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Unnatural selection: Babies in the genetic technology age

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The notion of tinkering with an embryo's DNA – let alone creating designer babies – makes many of us recoil. But let us not forget the shock and horror at the news of the first "test-tube baby," Louise Brown, in 1978.

After her birth, her parents received blood-spattered hate mail (and a tiny plastic fetus). Now we call it IVF, and no one bats an eye.

Technologies that allow parents to pick and choose embryos based on genetic testing are already a quarter of a century old. But the dawn of CRISPR, a technology that can "edit" mutated DNA at the embryo stage, has raised the spectre of Nazi-era eugenics and identikit babies out of a sci-fi thriller.

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What if laws were in place to forbid scientists from using technologies to create the superrace we fear? What if we had consensus, and an ethical framework, to decide which embryos should live, and which should die?

Such questions are the beating heart of science journalist Bonnie Rochman's new book, The Gene Machine: How Genetic Technologies are Changing the Way We Have Kids – and the Kids We Have, published in February. In it, she explores genetic testing as part of a continuum of innovations that have profoundly altered human procreation. The technologies keep changing, she said, "but the questions do not change."

Rochman spoke to The Globe and Mail about the ethical, legal and social implications of baby-making in the genetic technology age.

Science has been changing the way we make babies for decades. Why are the ramifications of genetic testing so important right now?

The pace of these technologies has really increased, and now we have all of these advances in genome sequencing. It's by no means a run-of-the-mill test, but it is used more and more with sick children to aid in diagnosis. And there is a lot of research and discussion about the value of incorporating it into health care for our babies, not to replace newborn screening, but to augment it.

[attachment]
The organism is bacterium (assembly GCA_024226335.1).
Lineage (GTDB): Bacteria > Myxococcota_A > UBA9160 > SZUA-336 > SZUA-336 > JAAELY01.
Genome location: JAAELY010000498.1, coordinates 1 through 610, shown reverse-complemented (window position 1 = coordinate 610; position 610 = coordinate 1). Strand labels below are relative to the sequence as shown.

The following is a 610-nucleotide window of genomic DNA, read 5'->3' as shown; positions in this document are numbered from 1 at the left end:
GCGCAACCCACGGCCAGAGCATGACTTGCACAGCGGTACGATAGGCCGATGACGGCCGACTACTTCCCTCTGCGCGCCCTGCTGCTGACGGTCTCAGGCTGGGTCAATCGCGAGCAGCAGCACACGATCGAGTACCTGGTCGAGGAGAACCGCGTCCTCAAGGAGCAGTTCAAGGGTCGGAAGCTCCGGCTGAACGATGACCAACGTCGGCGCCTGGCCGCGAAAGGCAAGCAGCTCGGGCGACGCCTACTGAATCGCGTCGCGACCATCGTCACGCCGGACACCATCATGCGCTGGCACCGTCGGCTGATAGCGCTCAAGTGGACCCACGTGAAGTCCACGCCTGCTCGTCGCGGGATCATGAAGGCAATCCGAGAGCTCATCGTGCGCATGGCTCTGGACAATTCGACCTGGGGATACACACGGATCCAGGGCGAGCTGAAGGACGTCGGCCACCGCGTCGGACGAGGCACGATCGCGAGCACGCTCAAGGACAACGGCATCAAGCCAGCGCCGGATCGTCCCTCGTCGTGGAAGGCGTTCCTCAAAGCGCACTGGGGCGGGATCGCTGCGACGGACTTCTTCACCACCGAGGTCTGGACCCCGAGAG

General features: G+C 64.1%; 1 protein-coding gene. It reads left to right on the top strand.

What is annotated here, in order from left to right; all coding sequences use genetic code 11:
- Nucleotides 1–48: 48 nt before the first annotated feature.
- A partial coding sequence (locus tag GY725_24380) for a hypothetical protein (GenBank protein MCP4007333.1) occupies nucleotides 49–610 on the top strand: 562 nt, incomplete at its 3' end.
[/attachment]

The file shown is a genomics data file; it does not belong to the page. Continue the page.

Parents jump at the chance to have genetic testing for their kids. But you say many don't know what they're getting into.

We don't know what we're getting into because genetic counsellors, at least here in the U.S., are not woven into the fabric of the pregnancy-checkup experience. The end result is that parents are nowhere near as informed as they could be. They are accepting tests without fully understanding why, and what those tests can reveal.

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What do we misunderstand about genetic testing?

Well, first of all, a genetic test can analyze just one gene, or it can refer to something like genome sequencing, where you are scanning all 23,000 genes in a person's genome. And, in general, there's a misperception that genes are destiny. If you have a BRCA mutation, a breast-cancer mutation, this gene means that you are more at risk than the average woman. But it doesn't mean necessarily that you will get breast cancer. Then there's a whole field called epigenetics – turning genes on and off depending on what is going on in the environment, and within your body. Genes, in many cases, are just part of the puzzle.

Are parents equipped to live with this kind of uncertainty?